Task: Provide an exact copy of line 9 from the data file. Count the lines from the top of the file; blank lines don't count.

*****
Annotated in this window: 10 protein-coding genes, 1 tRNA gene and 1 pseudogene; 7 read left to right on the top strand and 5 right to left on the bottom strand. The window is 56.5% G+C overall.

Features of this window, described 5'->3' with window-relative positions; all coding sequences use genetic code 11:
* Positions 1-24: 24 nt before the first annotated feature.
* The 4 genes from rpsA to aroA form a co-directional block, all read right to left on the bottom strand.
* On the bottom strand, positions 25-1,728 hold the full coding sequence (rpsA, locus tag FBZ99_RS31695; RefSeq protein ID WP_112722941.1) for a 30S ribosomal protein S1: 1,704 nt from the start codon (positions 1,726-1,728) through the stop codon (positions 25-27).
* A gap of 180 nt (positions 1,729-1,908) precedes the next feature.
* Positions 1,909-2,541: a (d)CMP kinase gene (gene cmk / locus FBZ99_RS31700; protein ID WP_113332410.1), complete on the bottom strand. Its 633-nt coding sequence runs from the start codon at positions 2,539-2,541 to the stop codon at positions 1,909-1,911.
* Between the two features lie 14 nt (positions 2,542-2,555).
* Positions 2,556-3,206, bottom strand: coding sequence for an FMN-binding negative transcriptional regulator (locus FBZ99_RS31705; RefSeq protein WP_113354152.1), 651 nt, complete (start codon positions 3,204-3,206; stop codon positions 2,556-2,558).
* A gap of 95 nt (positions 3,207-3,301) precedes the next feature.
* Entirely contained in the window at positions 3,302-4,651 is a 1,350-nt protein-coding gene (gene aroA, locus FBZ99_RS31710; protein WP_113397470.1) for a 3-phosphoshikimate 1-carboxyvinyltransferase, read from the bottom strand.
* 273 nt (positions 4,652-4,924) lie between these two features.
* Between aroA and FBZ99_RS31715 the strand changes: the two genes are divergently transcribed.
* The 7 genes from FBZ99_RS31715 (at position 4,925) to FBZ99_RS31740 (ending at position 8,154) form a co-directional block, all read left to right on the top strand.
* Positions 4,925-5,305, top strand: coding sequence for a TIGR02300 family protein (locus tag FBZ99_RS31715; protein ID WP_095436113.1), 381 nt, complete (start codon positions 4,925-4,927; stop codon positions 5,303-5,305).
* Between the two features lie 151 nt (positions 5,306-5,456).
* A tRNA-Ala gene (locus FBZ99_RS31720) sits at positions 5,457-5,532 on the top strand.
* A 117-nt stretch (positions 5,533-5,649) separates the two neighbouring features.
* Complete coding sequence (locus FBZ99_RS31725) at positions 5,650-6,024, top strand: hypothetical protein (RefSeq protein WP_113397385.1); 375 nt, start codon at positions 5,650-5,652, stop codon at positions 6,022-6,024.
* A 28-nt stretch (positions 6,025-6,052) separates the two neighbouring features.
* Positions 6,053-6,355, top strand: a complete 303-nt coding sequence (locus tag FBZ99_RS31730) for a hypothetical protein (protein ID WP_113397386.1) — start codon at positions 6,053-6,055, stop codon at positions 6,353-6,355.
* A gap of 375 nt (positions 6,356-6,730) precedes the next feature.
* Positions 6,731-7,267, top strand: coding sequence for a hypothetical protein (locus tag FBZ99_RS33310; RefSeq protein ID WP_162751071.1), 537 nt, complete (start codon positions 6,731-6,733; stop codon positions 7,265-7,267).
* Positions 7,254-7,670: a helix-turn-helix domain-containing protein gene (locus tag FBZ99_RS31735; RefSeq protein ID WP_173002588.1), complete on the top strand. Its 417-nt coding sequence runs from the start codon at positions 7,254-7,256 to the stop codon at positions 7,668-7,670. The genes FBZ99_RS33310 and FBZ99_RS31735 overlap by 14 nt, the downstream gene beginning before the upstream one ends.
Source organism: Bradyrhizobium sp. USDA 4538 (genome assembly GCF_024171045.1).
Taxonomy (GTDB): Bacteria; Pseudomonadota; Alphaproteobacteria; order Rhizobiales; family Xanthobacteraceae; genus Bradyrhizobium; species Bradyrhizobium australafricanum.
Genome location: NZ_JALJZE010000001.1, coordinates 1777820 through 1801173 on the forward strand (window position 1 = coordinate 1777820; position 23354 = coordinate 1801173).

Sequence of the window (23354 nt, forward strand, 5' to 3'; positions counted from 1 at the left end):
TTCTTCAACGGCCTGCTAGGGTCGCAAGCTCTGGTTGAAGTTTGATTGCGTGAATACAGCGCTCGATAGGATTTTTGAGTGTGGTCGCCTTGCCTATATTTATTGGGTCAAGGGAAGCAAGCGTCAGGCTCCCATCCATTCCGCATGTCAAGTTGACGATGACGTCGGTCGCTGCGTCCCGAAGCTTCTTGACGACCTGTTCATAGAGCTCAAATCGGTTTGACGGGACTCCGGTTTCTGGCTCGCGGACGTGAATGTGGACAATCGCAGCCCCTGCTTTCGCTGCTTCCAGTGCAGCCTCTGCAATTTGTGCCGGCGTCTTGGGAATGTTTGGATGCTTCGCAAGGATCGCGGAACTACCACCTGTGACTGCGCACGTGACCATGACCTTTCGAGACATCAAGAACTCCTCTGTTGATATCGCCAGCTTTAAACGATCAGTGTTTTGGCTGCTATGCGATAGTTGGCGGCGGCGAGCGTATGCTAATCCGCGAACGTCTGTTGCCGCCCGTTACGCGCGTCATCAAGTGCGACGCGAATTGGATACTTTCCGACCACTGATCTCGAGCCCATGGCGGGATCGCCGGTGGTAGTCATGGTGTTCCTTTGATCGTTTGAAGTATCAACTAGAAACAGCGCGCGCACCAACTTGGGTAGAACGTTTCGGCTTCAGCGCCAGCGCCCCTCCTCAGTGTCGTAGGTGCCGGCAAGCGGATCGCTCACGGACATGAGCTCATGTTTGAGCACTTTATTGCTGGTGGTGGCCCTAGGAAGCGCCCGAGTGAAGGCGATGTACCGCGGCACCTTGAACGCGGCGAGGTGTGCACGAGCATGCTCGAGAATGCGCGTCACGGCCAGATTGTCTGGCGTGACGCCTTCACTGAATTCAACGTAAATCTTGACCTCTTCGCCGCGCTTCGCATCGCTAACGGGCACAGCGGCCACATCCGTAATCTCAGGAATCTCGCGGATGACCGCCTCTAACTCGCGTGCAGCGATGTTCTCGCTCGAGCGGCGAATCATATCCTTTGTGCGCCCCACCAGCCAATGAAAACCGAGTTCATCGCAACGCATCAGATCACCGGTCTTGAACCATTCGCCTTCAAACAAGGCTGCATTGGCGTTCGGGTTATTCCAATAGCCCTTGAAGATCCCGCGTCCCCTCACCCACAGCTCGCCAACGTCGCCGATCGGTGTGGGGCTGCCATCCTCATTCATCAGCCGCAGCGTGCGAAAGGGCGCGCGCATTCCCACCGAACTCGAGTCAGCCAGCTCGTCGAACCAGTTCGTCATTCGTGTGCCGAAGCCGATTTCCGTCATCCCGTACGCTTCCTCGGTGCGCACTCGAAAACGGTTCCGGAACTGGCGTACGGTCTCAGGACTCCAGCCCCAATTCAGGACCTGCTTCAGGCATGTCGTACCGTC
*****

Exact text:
* Positions 2,556-3,206, bottom strand: coding sequence for an FMN-binding negative transcriptional regulator (locus FBZ99_RS31705; RefSeq protein WP_113354152.1), 651 nt, complete (start codon positions 3,204-3,206; stop codon positions 2,556-2,558).